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Cross-species conservation of endocrine pathways provides a basis for reevaluation of EDSP tiered testing paradigm
Ankley, G. AND E. Gray. Cross-species conservation of endocrine pathways provides a basis for reevaluation of EDSP tiered testing paradigm. Presented at SETAC, Research Triangle Park, NC, February 02 - 03, 2014.
Many structural and functional aspects of the vertebrate hypothalamic-pituitary-gonadal (HPG) axis are known to be highly conserved, but the relative significance of this from a regulatory toxicology perspective has received comparatively little attention. High-quality data generated through development and validation of Tier 1 tests for the USEPA Endocrine Disruptor Screening Program (EDSP) offer a unique opportunity to compare responses of mammals versus fish to chemicals that may affect shared pathways within the HPG axis. Our analysis focused on data generated with model chemicals that act (primarily) as estrogen receptor agonists (17á-ethynylestradiol, methoxychlor, bisphenol A), androgen receptor agonists (methyltestosterone, 17â-trenbolone), androgen receptor antagonists (flutamide, vincolozolin, p,p’-DDE) or inhibitors of different steroidogenic enzymes (ketoconazole, fadrozole, fenarimol, prochloraz). All 12 chemicals had been tested in the EDSP fish short-term reproduction assay (FSTRA) and in one or more of the four in vivo Tier 1 screens with rats (Uterotrophic, Hershberger, male and female pubertal assays). In most cases there was high concordance between the fish and rat assays with respect to identifying chemicals that impacted specific HPG pathways of concern, with the test chemicals producing positive results in the fish and one or more of the rat tests. However, some assays were clearly superior to others in terms of detecting specific pathways; for example, the effects of inhibitors of steroid hormone synthesis were most obvious in the FSTRA, whereas the activity of androgen receptor antagonists were clearest in the Hershberger and male pubertal assays. Based on our analysis it may be possible to use just two of the current Tier 1 tests, the FSTRA and the male pubertal assay, to ensure full coverage of HPG axis pathways of concern. Based on this, we propose that these two tests could serve as initial “gate keeper” assays, following which unknown chemicals may be exempted from further testing (negatives) or (when positive) subjected to additional, confirmatory analyses with other existing Tier 1 assays. This would greatly enhance throughput of chemicals through initial testing, both in terms of resource utilization and timing.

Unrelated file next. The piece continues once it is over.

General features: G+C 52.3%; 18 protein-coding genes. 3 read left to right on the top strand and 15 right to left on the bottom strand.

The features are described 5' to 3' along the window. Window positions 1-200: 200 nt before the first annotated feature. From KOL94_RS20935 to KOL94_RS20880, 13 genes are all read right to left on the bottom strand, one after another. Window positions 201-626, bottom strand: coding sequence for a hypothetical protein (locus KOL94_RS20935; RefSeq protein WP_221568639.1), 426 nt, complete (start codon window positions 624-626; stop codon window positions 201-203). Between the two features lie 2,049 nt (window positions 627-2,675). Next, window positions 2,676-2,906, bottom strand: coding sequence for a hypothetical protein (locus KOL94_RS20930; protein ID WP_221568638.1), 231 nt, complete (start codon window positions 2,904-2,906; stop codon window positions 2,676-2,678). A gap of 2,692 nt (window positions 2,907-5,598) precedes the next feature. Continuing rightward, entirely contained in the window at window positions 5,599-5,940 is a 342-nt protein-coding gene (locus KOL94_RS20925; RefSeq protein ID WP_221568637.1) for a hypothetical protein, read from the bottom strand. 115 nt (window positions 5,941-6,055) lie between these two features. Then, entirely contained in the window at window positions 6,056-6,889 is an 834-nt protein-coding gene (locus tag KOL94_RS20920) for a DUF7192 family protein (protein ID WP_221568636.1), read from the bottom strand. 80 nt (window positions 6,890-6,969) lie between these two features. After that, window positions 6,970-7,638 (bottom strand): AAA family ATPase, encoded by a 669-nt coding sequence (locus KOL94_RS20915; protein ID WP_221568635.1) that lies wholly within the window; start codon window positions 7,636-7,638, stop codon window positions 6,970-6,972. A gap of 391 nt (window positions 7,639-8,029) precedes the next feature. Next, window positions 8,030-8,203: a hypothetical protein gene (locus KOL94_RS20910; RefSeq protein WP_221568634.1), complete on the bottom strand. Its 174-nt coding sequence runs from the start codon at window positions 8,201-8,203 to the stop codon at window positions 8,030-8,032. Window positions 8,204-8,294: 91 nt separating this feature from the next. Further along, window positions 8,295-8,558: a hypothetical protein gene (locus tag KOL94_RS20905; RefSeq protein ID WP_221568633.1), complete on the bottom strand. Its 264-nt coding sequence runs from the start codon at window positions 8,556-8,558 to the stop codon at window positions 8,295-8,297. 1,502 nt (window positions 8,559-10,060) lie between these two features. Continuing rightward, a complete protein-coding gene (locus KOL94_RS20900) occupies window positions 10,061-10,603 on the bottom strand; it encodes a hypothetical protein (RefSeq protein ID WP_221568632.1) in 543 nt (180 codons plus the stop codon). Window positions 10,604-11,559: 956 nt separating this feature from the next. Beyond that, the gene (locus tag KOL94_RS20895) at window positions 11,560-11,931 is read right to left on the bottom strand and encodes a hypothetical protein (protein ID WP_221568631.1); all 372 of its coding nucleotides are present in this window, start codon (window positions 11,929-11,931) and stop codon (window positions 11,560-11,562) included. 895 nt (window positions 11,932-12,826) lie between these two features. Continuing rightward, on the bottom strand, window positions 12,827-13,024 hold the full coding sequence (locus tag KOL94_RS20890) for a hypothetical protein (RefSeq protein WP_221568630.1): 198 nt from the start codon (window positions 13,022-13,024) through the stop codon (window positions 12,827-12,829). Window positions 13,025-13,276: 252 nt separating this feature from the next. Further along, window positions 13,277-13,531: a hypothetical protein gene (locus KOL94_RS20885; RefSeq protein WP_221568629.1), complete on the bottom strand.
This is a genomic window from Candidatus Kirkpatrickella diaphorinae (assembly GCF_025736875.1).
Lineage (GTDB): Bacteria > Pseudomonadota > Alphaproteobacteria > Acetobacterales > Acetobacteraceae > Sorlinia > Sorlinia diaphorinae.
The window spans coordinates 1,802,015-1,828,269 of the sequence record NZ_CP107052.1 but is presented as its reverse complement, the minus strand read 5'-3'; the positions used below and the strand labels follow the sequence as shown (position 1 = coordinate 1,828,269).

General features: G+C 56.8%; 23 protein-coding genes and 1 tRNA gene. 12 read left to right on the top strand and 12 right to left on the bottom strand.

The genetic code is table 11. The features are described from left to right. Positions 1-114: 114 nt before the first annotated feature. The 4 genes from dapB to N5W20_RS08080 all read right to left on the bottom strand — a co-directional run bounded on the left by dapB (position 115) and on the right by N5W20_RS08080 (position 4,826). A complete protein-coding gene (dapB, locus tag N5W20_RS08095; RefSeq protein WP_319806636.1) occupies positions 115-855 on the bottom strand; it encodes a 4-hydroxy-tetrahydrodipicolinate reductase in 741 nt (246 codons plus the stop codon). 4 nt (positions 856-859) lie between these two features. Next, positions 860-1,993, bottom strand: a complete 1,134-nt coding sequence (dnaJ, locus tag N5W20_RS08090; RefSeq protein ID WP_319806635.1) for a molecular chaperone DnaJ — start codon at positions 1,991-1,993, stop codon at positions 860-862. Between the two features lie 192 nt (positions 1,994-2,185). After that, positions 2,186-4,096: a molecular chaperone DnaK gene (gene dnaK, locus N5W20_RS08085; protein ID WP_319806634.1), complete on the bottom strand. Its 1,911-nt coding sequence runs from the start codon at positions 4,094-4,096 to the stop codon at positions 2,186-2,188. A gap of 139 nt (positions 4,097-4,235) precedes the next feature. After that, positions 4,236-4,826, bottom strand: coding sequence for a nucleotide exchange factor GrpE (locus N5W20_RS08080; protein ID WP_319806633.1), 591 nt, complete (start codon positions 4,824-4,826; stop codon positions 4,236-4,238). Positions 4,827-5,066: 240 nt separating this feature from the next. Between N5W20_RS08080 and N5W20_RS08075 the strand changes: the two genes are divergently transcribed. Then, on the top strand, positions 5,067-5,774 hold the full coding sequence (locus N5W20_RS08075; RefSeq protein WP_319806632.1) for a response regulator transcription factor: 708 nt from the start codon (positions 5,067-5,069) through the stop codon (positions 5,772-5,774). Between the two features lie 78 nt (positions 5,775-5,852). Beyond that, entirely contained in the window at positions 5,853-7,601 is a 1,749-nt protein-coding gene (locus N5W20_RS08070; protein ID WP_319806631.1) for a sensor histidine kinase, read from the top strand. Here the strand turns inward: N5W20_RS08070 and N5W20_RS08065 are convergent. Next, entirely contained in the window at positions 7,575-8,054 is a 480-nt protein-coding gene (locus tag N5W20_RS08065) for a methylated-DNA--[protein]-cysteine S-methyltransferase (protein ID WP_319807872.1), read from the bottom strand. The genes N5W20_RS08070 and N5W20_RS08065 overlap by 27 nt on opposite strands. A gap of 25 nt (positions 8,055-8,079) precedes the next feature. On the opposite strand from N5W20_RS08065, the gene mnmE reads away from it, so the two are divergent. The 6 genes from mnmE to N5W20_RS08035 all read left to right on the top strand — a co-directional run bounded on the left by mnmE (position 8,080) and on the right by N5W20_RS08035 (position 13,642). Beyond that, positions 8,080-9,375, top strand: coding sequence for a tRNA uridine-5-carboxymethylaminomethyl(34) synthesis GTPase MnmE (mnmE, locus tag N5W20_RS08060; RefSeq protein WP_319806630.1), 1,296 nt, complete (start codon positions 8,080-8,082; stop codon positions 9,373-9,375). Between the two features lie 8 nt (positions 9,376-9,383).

Record Details:Record Type: DOCUMENT (PRESENTATION/SLIDE)
Organization:U.S. ENVIRONMENTAL PROTECTION AGENCY
OFFICE OF RESEARCH AND DEVELOPMENT
NATIONAL HEALTH AND ENVIRONMENTAL EFFECTS RESEARCH LAB
MID-CONTINENT ECOLOGY DIVISION